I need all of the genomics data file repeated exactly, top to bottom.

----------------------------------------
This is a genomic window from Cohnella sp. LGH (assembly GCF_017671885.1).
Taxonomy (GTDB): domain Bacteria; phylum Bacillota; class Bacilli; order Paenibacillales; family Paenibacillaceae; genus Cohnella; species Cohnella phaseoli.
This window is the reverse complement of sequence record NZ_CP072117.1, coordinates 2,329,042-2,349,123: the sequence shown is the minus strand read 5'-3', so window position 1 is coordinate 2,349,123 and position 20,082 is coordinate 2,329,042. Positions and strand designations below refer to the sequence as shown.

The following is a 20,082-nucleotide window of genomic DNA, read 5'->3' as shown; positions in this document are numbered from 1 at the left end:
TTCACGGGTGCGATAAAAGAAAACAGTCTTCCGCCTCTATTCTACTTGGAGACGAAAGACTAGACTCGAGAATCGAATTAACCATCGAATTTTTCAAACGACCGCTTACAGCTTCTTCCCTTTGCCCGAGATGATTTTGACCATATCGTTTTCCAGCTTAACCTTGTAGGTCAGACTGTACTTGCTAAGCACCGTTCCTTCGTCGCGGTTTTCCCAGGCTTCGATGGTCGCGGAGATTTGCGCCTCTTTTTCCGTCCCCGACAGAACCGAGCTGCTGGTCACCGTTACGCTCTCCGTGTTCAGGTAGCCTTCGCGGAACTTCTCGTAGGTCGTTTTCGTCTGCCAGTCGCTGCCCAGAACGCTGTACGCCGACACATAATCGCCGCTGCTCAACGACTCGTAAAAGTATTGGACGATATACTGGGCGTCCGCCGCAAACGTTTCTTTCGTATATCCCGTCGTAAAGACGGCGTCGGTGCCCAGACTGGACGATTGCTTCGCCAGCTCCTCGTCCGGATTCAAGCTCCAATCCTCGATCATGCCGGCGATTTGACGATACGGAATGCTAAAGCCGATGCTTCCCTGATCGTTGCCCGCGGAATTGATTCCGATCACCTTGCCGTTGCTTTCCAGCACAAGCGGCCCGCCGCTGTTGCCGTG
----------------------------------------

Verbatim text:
This is a genomic window from Cohnella sp. LGH (assembly GCF_017671885.1).
Taxonomy (GTDB): domain Bacteria; phylum Bacillota; class Bacilli; order Paenibacillales; family Paenibacillaceae; genus Cohnella; species Cohnella phaseoli.
This window is the reverse complement of sequence record NZ_CP072117.1, coordinates 2,329,042-2,349,123: the sequence shown is the minus strand read 5'-3', so window position 1 is coordinate 2,349,123 and position 20,082 is coordinate 2,329,042. Positions and strand designations below refer to the sequence as shown.

The following is a 20,082-nucleotide window of genomic DNA, read 5'->3' as shown; positions in this document are numbered from 1 at the left end:
TTCACGGGTGCGATAAAAGAAAACAGTCTTCCGCCTCTATTCTACTTGGAGACGAAAGACTAGACTCGAGAATCGAATTAACCATCGAATTTTTCAAACGACCGCTTACAGCTTCTTCCCTTTGCCCGAGATGATTTTGACCATATCGTTTTCCAGCTTAACCTTGTAGGTCAGACTGTACTTGCTAAGCACCGTTCCTTCGTCGCGGTTTTCCCAGGCTTCGATGGTCGCGGAGATTTGCGCCTCTTTTTCCGTCCCCGACAGAACCGAGCTGCTGGTCACCGTTACGCTCTCCGTGTTCAGGTAGCCTTCGCGGAACTTCTCGTAGGTCGTTTTCGTCTGCCAGTCGCTGCCCAGAACGCTGTACGCCGACACATAATCGCCGCTGCTCAACGACTCGTAAAAGTATTGGACGATATACTGGGCGTCCGCCGCAAACGTTTCTTTCGTATATCCCGTCGTAAAGACGGCGTCGGTGCCCAGACTGGACGATTGCTTCGCCAGCTCCTCGTCCGGATTCAAGCTCCAATCCTCGATCATGCCGGCGATTTGACGATACGGAATGCTAAAGCCGATGCTTCCCTGATCGTTGCCCGCGGAATTGATTCCGATCACCTTGCCGTTGCTTTCCAGCACAAGCGGCCCGCCGCTGTTGCCGTG